How B2Bs Can Improve Their Organic Reach on Facebook
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How B2Bs Can Improve Their Organic Reach on Facebook

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Most small businesses have a love/hate relationship with Facebook. Businesses need to be have a profile, because their consumers now expect to be able to find brands on Facebook, and for the powerful purpose of social proof (the number of likes or fans). Yet Facebook seems to be constantly changing their algorithms to make it nearly impossible for one’s post to be seen (organic reach limitations)! Many small business owners are increasingly wondering what is the point of posting on Facebook at all?

First of all, the value of  being active on Facebook is constantly increasing.

  • With over 500 million users, Facebook is basically its own internet.
  • The top 8 social networks drove 31.24% of overall traffic to sites in December 2014, with Facebook driving the lion’s share of that traffic.
  • Close to 90% of users on Facebook say that they “Like” at least one brand on Facebook, according to a survey from Lab42
  • 69% of those “likers” liked the brand because they saw their Facebook friend did. Additionally, 50% say that they find the brand’s Facebook page more useful than the company’s website

For more people to see your posts, your B2b Facebook posts need “likes” shares and comments, collectively known as “engagement”. This concept should drive every single post you make for your business’ page. Facebook marketing can be particularly tricky for B2Bs, who do not have the traditional consumer customer base. Luckily, B2B marketing is my expertise. Here are my top tips for B2B small businesses to beat the organic reach problem on Facebook.

 

I. Formatted For Success

Photos. Even if your B2B posts are business oriented or data-rich, include photos! Posts with photos catch the eye, and get much higher impression numbers and engagement rates. When you post a link (whether to your content or another brand’s), make sure the default image associated with that link is an optimized one (visually interesting). If it isn’t, use the “upload a photo” button on the image to replace it with something more compelling.

According to Kissmetrics, photos get 53% more likes, 104% more comments and 84% more click-throughs on links than text-based posts.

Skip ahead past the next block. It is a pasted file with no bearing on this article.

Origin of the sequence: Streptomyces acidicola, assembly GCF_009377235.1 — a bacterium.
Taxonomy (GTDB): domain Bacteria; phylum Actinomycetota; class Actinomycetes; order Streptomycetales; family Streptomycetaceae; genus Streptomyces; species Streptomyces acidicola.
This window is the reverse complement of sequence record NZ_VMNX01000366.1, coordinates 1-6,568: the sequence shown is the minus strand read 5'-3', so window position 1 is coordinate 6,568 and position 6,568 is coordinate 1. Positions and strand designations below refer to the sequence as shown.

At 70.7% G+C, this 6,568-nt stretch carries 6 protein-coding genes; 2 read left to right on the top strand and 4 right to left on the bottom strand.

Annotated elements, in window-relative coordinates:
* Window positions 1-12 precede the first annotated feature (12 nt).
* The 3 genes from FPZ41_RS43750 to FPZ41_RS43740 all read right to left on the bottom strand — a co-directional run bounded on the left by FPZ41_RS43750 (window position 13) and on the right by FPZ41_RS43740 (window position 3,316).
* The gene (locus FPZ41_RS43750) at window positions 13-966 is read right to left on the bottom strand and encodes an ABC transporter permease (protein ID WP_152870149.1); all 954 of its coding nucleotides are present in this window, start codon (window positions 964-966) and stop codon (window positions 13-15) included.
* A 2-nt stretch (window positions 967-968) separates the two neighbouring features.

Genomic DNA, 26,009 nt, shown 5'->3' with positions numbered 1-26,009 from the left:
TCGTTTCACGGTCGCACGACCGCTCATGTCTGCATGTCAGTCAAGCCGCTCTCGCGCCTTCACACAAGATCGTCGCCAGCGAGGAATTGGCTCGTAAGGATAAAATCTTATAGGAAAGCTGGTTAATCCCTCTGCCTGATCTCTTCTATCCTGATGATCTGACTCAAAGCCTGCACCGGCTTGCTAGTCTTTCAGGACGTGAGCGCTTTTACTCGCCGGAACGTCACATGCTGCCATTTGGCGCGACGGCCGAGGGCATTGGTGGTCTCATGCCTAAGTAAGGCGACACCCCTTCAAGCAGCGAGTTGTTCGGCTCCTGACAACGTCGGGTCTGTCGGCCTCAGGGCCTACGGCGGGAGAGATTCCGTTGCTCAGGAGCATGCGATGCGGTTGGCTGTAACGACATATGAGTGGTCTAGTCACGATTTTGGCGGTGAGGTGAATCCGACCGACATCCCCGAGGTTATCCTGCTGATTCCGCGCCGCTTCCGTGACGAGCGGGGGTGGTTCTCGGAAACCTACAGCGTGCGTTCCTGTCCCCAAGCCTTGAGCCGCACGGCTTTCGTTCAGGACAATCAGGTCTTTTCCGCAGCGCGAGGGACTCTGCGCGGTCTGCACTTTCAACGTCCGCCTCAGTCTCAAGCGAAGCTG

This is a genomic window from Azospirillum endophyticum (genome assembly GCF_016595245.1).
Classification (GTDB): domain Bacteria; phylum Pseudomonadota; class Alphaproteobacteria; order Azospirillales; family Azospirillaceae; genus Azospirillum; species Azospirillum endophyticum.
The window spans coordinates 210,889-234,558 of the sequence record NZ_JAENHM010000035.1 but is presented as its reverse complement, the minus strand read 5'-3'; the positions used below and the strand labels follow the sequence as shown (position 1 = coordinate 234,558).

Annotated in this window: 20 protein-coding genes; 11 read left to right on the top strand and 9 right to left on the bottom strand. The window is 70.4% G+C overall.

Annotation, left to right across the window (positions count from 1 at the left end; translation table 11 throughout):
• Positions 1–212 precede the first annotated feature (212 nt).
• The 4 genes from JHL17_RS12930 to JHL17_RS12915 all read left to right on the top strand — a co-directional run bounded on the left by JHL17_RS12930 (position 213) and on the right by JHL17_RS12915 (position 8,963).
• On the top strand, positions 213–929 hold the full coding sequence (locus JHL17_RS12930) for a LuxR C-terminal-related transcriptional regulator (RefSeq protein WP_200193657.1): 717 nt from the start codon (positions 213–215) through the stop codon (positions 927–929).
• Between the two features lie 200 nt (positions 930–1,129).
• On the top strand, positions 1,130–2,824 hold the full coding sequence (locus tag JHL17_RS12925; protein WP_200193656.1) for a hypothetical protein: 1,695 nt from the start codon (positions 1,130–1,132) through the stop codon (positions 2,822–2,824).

The types of photos that perform best are large, colorful, high resolution and of good quality, depict images that grab one’s attention (jail cell, shocked faces, funeral), and images from pop culture (tv, movies, celebrities).

Other types of photo-focused content that perform well for B2B customer audiences include images of motivational quotes or funny relate-able jokes like the Some-E Cards.

The Language Of Savings.  According to Facebook surveys, the number one way consumers interact with brands on Facebook was liking their page in order to print off coupons (77% of all Facebook users said they saved money as a result of “Liking” a brand).

It’s important to note that savings-oriented B2B posts that phrases the promotion as “$ off” outperformed B2B posts that phrased their promotion as a “% off” by 55%,according to research by Jeff Bullas. Even if the dollar amount was small, the posts still outperformed “% off” discount posts. Facebook users clearly prefer straight-cut dollars off promotions.

In a similar vein, Buffer found that 35% of Facebook fans liked Facebook pages specifically to compete in contests.

Question Everything. B2B Facebook posts featuring questions obtain the second highest organic reach and engagement levels (after photo-centric posts). B2B brands experiences particular success when they asked their Facebook fans to weigh in on a company decision (should we expand service to Texas or Arkansas?) or when fans were asked to provide insight (What is most important to you?).  Survey-like questions particularly resonate with decision makers. While the engagement of these question/survey posts was focused on comments, as opposed to likes or shares, the posts still achieved impressive levels of organic reach.

Similar to question posts, Facebook users also respond quite positively to “fill in the blanks” posts.